My mother-in-law, Trish, lived the last two and a half years of her life in a memory care facility. Every month, the facility had a special themed party for residents and their families. In July of 2018, at a western-themed party, Trish and I won our first and only corn-shucking trophy. I remember it like it was yesterday.
I never knew what to expect when I went to these parties. Sometimes I would get off work early and drive across Dallas in rush hour traffic only to find that my mother-in-law wasn’t up for a party. One time I showed up a little late and she was already in her pajamas getting ready to call it a night. Other times I would find her sitting in her quiet dining area, away from the noise of the main room where the party was being held. But when I arrived this time, she was already at the party, enjoying the musical entertainment.
Since Trish seemed to be in the mood for a party that evening, I volunteered us for the corn-shucking competition. Trish grew up in Iowa, and she liked to cook, so I figured she would enjoy shucking some fresh corn on the cob.
The activities director set up the competition in the middle of the room. Six residents, all ladies, sat in a row at a long table. Corn, still in the husk of course, was piled high in front of each of the contestants. But this was a team competition, as each resident was assisted by a family member. Our job was to clean up the husks and deposit them in large trash cans about 15 feet away. Our running back and forth between the table and the trash cans made it feel like a relay race.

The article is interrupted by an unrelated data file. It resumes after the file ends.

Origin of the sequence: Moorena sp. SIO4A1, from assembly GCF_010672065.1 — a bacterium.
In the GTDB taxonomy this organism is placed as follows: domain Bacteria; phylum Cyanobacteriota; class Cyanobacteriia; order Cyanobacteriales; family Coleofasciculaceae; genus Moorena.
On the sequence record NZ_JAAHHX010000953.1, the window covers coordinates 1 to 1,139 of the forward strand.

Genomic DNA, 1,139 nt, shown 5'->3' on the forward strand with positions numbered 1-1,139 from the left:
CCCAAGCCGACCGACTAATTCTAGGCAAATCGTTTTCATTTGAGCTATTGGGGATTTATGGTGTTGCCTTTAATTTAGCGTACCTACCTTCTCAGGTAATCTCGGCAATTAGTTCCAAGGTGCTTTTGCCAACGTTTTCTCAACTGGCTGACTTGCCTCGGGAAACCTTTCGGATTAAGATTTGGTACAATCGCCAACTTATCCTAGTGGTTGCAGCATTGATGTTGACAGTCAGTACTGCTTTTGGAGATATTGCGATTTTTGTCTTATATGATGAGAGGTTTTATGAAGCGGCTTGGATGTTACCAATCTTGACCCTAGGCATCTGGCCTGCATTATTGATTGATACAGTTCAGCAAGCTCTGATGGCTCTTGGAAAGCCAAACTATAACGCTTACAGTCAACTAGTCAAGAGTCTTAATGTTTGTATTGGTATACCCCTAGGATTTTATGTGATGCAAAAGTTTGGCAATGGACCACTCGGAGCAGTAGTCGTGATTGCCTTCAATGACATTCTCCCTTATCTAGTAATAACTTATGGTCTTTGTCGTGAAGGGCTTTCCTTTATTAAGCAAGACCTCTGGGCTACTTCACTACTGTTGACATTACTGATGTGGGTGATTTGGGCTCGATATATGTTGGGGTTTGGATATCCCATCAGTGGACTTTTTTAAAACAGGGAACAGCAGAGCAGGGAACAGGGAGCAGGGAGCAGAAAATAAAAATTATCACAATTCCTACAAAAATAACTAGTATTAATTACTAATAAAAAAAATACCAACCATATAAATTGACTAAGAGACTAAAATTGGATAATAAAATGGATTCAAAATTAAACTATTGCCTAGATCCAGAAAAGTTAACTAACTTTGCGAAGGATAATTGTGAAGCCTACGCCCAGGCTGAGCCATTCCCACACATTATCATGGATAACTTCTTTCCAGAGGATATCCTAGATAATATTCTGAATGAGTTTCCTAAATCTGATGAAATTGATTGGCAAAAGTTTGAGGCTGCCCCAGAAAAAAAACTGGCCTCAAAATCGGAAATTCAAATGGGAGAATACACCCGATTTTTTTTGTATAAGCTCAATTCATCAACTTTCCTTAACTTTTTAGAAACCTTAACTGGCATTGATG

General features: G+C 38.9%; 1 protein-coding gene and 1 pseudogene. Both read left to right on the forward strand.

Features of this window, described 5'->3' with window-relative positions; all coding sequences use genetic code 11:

When Trish heard “ready, set, go,” she started shucking. No one had to show her how. She was back in her kitchen in Iowa, preparing a meal for her husband and their three children on a sunny summer afternoon.
She pulled off husk after husk. And I cleaned up the table as fast as I could, barely able to keep up with her. When time was up, Trish had cleaned 11 ears of corn, and she was beaming. Then she asked me: “Can we cook these now?”
It didn’t matter at all to us that two of the other ladies had shucked about 20 ears of corn in the same amount of time. We still won a trophy. Trish took it back to her room and found a nice spot for it on her windowsill, where it stayed for the rest of her life. And we never once called it our third-place consolation prize. We just called it “our corn-shucking trophy.”